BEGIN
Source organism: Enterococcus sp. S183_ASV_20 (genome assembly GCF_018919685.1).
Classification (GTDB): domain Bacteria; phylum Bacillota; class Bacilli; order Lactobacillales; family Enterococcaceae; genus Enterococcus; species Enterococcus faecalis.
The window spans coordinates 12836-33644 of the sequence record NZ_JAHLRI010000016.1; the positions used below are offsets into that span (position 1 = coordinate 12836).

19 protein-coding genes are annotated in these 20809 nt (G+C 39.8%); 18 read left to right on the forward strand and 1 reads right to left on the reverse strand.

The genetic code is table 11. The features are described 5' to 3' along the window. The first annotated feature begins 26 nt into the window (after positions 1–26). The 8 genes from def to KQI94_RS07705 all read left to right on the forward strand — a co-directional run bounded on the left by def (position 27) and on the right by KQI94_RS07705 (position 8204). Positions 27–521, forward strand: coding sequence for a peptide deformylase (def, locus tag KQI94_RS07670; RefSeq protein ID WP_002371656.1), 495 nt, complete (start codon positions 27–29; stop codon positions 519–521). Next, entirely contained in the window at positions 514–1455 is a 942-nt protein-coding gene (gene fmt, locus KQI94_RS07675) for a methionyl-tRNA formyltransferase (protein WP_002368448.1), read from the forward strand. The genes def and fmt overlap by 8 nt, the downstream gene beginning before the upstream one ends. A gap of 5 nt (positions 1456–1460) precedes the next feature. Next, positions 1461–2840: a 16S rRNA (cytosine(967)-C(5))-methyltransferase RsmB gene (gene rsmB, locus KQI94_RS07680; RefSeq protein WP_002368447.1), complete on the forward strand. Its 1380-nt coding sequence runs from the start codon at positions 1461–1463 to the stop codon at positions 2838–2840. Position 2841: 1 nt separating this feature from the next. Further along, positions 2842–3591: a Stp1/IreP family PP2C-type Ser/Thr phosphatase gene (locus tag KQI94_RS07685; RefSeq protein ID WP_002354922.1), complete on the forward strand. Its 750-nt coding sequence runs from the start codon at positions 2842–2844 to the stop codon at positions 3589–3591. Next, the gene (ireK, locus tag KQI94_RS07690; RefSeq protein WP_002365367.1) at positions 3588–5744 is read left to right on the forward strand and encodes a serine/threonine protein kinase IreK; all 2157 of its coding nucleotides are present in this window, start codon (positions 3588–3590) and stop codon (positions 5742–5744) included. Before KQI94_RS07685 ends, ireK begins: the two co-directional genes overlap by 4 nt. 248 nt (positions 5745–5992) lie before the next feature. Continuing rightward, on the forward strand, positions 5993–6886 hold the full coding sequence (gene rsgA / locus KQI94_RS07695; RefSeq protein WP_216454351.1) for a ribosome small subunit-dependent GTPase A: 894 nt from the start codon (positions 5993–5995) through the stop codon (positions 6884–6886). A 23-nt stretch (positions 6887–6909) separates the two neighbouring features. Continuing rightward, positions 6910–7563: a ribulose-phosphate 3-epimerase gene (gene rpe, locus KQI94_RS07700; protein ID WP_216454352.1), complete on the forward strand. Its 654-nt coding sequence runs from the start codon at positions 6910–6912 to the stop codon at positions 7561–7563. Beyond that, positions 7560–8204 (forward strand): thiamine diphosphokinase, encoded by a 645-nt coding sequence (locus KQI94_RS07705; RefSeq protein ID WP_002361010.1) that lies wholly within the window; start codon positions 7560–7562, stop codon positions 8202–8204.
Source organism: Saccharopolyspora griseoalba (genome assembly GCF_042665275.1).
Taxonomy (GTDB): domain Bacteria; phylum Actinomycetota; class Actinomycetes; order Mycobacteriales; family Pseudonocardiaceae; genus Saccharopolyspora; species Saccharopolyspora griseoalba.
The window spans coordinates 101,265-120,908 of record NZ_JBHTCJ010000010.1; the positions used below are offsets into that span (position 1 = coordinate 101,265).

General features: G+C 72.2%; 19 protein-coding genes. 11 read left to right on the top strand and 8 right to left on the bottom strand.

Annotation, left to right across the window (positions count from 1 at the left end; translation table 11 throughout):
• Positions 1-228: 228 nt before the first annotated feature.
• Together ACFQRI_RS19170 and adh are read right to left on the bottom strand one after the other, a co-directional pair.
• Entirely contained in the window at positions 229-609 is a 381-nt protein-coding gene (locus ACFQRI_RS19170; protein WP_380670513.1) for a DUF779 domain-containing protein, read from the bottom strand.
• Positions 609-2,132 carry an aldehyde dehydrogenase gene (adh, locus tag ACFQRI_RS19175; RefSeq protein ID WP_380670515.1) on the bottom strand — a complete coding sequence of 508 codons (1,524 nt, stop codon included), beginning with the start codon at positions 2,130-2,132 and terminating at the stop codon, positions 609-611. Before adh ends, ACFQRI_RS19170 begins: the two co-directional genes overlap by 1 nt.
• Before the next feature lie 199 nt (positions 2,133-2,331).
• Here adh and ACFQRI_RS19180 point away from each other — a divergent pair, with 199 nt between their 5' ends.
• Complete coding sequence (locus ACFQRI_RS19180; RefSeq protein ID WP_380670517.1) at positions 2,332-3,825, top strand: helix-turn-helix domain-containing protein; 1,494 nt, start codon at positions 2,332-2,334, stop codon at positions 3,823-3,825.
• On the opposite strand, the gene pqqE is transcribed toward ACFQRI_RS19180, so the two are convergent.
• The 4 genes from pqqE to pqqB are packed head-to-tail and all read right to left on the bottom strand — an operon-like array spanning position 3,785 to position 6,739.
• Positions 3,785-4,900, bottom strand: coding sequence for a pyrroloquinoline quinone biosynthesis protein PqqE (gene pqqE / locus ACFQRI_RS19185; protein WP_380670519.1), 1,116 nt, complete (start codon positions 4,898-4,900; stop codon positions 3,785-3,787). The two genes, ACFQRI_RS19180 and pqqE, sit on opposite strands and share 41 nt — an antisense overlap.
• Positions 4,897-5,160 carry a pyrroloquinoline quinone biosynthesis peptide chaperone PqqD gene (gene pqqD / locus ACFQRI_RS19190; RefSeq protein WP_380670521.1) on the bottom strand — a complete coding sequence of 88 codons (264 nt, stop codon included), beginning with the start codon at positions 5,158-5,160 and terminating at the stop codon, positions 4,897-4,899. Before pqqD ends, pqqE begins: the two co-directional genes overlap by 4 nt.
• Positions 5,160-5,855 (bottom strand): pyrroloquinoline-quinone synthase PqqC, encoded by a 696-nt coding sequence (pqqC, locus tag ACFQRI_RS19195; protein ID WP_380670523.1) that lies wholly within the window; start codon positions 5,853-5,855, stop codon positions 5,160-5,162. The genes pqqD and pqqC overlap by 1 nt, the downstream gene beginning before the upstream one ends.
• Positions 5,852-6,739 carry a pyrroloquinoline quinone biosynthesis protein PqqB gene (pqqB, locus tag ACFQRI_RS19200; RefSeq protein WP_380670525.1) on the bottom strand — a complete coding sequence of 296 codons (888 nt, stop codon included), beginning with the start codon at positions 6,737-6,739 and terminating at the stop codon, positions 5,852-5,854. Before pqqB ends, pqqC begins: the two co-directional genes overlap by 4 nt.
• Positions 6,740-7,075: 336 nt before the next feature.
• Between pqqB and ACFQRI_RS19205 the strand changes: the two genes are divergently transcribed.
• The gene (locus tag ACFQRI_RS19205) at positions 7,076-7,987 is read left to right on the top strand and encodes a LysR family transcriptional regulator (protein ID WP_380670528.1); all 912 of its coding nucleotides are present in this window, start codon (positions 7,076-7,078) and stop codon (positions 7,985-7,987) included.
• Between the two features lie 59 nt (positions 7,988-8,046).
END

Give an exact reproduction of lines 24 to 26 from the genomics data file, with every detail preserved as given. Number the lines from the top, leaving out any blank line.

• Positions 6,740-7,075: 336 nt before the next feature.
• Between pqqB and ACFQRI_RS19205 the strand changes: the two genes are divergently transcribed.
• The gene (locus tag ACFQRI_RS19205) at positions 7,076-7,987 is read left to right on the top strand and encodes a LysR family transcriptional regulator (protein ID WP_380670528.1); all 912 of its coding nucleotides are present in this window, start codon (positions 7,076-7,078) and stop codon (positions 7,985-7,987) included.